Split everyone into 2 teams. Each team gets twenty or so slips of paper and needs to write down a clue for the other team to act out on slips of paper, which are then folded up and tossed into a hat for the other team. Once that’s done, the teams alternate. On one team’s turn, one person from that team draws a clue, then has a certain amount of time (a minute is usually good) to act out that clue without speaking or writing anything down. If their team guesses it right, they get a point.
In order to keep the game fair, you can add a penalty rule where if someone thinks a clue was truly impossible to execute or guess, everyone votes on it. If a majority thinks a clue was unfair, the team who wrote the clue loses a point. This keeps people from writing impossible ones.
Ages: Kids, Teens, and Adults
Why we play at home: This is another game that gets the whole family involved and keeps everyone on their toes.
Objective: Be the first player to get rid of all your cards.
- Deal 5 cards one at a time, face down, starting with the player to the dealer’s left. Place the rest of the cards face down in the center of the table, then turn the first card up and place it beside the facedown pile. If an eight is turned, it is buried in the middle of the pack and the next card is turned. The face-up cards create a “starter” pile.
- Starting to the dealer’s left, each player places one card face up on the starter pile. Each card played (other than an eight) must match the card showing at the top of the starter pile in suit or denomination. So if the king of Clubs is the starter, the card played must either be another king, or be any card from the clubs suit. If unable to play a card, the player draws cards from the top of the facedown cards until a play is possible.
- If the facedown pile runs out, the player must pass his or her turn to the next player. At that point, save the card at the top of the starter pile, then shuffle the cards underneath, turn them face down, and make them the new stock pile.
- All eights are wild. An eight may be played at any time in turn, and the player should only specify a suit for it, not a number.
- The first player without cards wins the game!
Object of the Game: To close as many boxes as you can.
Set up: Lay out a grid of dots. We suggest a grid of 4 by 4 to start. You can play with as few or as many dots as you like.
Instructions: Each player chooses a different color pencil or pen.
The first player draws a straight line between two adjacent dots. You can not draw diagonal lines.
The second player draws a line between two dots.
Play continues in this manner until eventually a player can close a box. After closing a box, player puts his initial inside to “claim” it. He then gets another turn. If he is able to close an additional box, he gets yet another turn, until he can not close any more boxes. Play then continues with the other player.
Gin Rummy is played with a 52 card deck, the wild cards (jokers) are not used. It is best to use two decks, so that while one player deals the cards, the opponent can shuffle the other deck.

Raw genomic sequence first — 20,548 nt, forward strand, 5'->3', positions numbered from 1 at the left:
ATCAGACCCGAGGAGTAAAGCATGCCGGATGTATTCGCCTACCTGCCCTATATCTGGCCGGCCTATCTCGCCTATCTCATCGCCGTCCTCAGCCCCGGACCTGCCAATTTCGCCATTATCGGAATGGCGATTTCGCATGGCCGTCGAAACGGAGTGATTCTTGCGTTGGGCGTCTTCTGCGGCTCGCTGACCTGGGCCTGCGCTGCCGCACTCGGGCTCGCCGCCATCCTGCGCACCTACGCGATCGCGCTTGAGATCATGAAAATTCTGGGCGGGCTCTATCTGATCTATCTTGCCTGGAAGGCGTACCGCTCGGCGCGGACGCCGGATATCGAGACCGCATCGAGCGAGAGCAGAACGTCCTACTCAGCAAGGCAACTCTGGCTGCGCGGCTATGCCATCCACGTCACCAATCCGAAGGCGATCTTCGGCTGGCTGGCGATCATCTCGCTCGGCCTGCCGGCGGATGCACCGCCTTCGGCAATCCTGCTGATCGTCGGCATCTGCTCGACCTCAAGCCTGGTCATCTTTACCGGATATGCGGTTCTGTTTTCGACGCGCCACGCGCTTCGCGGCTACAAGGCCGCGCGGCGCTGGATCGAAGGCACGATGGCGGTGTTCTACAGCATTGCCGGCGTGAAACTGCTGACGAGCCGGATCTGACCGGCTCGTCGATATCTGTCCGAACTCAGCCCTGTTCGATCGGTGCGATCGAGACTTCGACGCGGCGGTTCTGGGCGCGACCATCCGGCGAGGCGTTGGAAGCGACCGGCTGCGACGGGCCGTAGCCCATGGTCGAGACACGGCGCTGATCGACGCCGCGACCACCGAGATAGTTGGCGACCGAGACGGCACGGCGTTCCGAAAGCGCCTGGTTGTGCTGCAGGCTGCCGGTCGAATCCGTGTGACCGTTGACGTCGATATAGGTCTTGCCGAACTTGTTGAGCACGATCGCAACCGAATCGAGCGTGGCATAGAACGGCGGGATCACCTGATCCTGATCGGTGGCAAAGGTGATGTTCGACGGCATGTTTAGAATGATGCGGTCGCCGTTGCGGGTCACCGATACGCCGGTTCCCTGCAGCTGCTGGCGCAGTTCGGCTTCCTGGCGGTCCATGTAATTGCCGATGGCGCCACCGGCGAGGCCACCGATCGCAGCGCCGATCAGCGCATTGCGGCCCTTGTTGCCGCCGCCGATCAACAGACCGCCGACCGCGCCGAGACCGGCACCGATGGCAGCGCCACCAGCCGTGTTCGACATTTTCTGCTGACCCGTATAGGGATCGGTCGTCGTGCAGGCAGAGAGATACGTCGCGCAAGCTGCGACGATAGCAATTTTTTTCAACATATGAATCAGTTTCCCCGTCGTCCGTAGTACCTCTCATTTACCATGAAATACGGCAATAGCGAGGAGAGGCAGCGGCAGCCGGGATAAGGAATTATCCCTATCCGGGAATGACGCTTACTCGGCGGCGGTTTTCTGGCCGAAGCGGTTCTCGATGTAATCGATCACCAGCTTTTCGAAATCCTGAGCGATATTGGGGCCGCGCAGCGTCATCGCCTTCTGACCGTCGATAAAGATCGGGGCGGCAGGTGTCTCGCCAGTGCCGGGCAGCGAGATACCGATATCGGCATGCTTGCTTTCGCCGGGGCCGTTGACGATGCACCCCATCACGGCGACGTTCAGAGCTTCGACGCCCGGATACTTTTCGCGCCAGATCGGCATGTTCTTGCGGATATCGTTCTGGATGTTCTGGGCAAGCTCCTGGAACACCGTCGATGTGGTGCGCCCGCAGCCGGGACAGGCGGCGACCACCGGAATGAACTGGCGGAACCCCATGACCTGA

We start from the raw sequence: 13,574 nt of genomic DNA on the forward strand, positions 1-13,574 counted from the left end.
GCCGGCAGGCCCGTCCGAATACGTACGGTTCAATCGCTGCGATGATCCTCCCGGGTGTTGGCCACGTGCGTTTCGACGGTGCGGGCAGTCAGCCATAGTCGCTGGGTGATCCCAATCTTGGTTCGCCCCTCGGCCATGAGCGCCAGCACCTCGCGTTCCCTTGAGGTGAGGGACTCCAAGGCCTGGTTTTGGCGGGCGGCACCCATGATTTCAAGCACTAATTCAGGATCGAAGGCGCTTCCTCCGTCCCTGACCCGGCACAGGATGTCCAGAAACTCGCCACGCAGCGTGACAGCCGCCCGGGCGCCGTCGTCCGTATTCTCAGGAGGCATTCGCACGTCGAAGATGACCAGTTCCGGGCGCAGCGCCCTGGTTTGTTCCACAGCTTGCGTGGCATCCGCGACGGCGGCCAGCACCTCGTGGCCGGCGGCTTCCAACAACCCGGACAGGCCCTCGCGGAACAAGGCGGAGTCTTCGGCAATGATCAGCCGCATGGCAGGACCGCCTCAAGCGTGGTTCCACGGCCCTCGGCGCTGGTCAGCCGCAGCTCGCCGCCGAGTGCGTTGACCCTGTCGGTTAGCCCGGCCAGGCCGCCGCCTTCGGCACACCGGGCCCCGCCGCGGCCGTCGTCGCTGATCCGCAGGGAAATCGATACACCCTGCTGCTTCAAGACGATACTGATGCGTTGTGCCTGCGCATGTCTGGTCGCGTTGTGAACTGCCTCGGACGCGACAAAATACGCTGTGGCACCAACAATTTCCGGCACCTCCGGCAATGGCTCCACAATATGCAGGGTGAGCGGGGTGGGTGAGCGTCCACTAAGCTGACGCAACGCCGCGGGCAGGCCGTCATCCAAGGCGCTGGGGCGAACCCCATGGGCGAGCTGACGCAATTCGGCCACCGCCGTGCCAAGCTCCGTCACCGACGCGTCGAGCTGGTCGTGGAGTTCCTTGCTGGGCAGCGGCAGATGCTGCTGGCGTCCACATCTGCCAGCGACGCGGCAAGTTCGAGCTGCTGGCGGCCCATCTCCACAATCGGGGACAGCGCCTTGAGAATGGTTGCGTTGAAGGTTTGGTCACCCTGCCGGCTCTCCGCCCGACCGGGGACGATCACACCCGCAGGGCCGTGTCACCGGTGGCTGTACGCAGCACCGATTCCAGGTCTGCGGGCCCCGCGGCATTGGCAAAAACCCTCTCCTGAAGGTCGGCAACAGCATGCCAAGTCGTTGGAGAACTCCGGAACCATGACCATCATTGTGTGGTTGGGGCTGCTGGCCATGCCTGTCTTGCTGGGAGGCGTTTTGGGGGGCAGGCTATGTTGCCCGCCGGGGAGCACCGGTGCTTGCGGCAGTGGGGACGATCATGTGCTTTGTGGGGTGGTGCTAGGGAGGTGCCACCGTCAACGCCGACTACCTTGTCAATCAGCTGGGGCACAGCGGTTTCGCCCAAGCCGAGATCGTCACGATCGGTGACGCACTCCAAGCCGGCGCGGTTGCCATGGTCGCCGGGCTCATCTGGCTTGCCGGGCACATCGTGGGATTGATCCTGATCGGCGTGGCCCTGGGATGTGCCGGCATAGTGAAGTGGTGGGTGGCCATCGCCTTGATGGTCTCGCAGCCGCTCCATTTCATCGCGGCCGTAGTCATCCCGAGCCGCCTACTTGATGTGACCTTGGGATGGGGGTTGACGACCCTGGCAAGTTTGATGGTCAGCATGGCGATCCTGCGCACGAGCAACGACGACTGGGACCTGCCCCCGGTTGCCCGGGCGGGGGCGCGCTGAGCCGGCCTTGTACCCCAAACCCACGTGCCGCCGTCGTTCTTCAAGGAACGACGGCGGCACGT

RANK OF CARDS
The order of the cards, from highest to lowest, is: king (K), queen (Q), jack (J), ten, nine, eight, seven, six, five, four, three, deuce and ace.
As for the value of the cards, the figure cards are worth 10 points and the other cards are worth the value indicated by their pips.
OBJECT OF THE GAME
Each player uses their hand to form combinations of three or more cards, to get more than the 100 points required to win the game before their opponent does so when played over several hands.
The deck is spread out on the table and each player takes a card. The player who draws the highest card chooses where to sit and deals out ten cards to each player, one by one, leaving the deck with the remaining cards in the center of the table. The top card of the stock deck is placed face up next to it to start the discard pile. In the following games, the player who wins the previous game becomes the dealer.
The player who did not deal the cards starts the game, with the option to pick up the upturned card next to the stock deck, meaning that one of their cards must be discarded. If the said card is of no interest, the player passes without discarding. The opponent may, in turn, take that card and discard another, and if they are not interested, they pass without discarding. Then the first player can now take the top card off the stock deck, discarding another. The game continues, with each player in turn being able to take the top card off the stock deck or the discard pile, then discarding a card, but which may not be the same card that they just picked up from the discard pile.
The game consists of players grouping the 10 cards in their hand to make minimum combinations of three cards of the same rank or runs of the same suit. The ace can be combined with the deuce but not with the king (K). A player can fold when their hand contains only unmatched cards worth a total value of no more than 10 points, making a Knock. As soon as a player discards their last card, they show all of their cards, announcing the number of points that are left without combining. It is not compulsory to Knock, a player can prolong the game in order to improve their hand. The best hand is to make Gin, consisting of placing down the ten cards combined.